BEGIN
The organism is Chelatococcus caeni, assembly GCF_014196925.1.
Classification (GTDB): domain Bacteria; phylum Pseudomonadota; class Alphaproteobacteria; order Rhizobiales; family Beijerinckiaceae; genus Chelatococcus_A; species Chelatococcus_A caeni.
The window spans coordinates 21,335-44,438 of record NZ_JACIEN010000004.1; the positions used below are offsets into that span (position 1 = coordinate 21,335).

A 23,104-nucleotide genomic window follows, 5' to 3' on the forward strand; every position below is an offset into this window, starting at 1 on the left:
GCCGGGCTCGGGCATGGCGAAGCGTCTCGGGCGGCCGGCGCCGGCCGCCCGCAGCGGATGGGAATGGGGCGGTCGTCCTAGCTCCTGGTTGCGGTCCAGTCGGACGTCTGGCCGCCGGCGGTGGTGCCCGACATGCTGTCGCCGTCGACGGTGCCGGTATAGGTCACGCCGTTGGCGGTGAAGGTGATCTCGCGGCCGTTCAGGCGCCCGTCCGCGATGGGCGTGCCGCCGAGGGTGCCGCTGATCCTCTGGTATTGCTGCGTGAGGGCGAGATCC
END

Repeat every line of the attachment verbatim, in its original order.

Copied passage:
The organism is Chelatococcus caeni, assembly GCF_014196925.1.
Classification (GTDB): domain Bacteria; phylum Pseudomonadota; class Alphaproteobacteria; order Rhizobiales; family Beijerinckiaceae; genus Chelatococcus_A; species Chelatococcus_A caeni.
The window spans coordinates 21,335-44,438 of record NZ_JACIEN010000004.1; the positions used below are offsets into that span (position 1 = coordinate 21,335).

A 23,104-nucleotide genomic window follows, 5' to 3' on the forward strand; every position below is an offset into this window, starting at 1 on the left:
GCCGGGCTCGGGCATGGCGAAGCGTCTCGGGCGGCCGGCGCCGGCCGCCCGCAGCGGATGGGAATGGGGCGGTCGTCCTAGCTCCTGGTTGCGGTCCAGTCGGACGTCTGGCCGCCGGCGGTGGTGCCCGACATGCTGTCGCCGTCGACGGTGCCGGTATAGGTCACGCCGTTGGCGGTGAAGGTGATCTCGCGGCCGTTCAGGCGCCCGTCCGCGATGGGCGTGCCGCCGAGGGTGCCGCTGATCCTCTGGTATTGCTGCGTGAGGGCGAGATCC